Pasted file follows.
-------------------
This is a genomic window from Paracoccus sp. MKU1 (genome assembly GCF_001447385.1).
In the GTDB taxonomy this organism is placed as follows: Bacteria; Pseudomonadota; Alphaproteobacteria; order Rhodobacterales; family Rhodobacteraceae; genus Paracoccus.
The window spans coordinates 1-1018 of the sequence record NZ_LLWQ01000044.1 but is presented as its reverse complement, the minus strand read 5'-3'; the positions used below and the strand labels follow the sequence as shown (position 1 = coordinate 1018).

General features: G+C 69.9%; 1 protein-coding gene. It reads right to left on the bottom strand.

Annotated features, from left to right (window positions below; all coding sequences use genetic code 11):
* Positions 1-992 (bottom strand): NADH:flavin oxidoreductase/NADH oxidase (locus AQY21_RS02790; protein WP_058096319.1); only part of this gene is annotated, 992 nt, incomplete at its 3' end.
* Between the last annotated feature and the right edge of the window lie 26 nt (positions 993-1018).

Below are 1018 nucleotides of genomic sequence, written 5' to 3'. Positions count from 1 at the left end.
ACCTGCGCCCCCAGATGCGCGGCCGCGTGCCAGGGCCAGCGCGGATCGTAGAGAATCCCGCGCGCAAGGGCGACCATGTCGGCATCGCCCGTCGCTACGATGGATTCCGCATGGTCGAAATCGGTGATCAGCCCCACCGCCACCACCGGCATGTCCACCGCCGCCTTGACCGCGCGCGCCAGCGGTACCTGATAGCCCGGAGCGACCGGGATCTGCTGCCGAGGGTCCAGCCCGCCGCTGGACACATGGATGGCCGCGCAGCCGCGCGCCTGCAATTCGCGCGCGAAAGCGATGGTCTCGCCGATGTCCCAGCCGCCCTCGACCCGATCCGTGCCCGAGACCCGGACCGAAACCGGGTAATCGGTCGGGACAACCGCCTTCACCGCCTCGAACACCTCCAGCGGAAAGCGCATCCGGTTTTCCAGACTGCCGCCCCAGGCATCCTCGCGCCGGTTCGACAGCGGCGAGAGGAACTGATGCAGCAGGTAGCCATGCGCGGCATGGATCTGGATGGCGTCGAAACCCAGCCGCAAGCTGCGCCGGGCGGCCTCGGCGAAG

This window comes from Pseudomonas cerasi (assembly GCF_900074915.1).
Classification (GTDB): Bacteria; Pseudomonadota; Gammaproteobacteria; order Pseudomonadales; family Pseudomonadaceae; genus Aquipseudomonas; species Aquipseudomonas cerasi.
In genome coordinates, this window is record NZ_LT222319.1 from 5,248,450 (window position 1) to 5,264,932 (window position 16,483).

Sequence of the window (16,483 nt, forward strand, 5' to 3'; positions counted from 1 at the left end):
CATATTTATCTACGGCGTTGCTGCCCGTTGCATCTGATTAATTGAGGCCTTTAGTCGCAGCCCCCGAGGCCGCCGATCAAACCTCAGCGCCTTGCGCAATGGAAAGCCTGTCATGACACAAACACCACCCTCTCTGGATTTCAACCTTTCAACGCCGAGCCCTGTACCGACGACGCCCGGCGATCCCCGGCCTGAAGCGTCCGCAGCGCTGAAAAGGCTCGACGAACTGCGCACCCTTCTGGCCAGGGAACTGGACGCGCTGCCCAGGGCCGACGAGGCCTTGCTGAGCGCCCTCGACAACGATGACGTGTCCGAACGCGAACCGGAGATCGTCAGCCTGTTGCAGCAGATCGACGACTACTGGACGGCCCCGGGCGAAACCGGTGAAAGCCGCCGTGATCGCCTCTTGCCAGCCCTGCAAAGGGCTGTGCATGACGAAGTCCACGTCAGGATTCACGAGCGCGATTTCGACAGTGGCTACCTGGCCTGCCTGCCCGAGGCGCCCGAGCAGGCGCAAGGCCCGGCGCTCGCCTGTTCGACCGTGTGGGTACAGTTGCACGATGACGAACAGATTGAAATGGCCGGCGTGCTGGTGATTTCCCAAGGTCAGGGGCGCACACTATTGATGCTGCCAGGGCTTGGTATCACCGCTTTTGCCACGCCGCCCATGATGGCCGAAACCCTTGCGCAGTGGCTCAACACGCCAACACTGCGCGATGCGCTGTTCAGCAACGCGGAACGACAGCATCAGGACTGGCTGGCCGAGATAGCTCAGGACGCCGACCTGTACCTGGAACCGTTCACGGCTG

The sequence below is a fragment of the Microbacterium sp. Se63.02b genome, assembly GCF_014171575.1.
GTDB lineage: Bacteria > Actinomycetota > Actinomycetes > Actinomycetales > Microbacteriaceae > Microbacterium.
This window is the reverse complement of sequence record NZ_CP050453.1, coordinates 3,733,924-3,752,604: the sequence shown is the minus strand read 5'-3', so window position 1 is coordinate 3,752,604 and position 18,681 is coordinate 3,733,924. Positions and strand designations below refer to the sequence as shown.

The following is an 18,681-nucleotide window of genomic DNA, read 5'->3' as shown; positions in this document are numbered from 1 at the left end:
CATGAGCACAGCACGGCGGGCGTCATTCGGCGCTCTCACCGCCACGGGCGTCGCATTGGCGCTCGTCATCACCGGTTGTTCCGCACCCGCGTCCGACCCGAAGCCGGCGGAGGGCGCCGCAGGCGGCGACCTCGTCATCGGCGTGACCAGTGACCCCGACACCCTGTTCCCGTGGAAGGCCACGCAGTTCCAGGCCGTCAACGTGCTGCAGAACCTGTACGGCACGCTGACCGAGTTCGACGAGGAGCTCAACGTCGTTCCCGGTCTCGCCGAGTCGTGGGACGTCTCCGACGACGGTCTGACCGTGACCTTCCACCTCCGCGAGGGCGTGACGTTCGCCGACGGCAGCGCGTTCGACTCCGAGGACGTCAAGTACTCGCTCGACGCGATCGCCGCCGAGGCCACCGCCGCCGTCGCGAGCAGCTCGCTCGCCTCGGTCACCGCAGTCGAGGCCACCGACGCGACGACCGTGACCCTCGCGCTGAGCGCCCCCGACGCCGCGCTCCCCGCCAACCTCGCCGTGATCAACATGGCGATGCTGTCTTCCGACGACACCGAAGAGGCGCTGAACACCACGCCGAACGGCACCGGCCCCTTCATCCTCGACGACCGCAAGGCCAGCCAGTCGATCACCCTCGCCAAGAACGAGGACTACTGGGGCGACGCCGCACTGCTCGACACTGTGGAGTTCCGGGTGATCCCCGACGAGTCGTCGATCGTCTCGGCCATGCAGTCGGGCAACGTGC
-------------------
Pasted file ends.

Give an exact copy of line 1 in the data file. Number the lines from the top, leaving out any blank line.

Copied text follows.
This is a genomic window from Paracoccus sp. MKU1 (genome assembly GCF_001447385.1).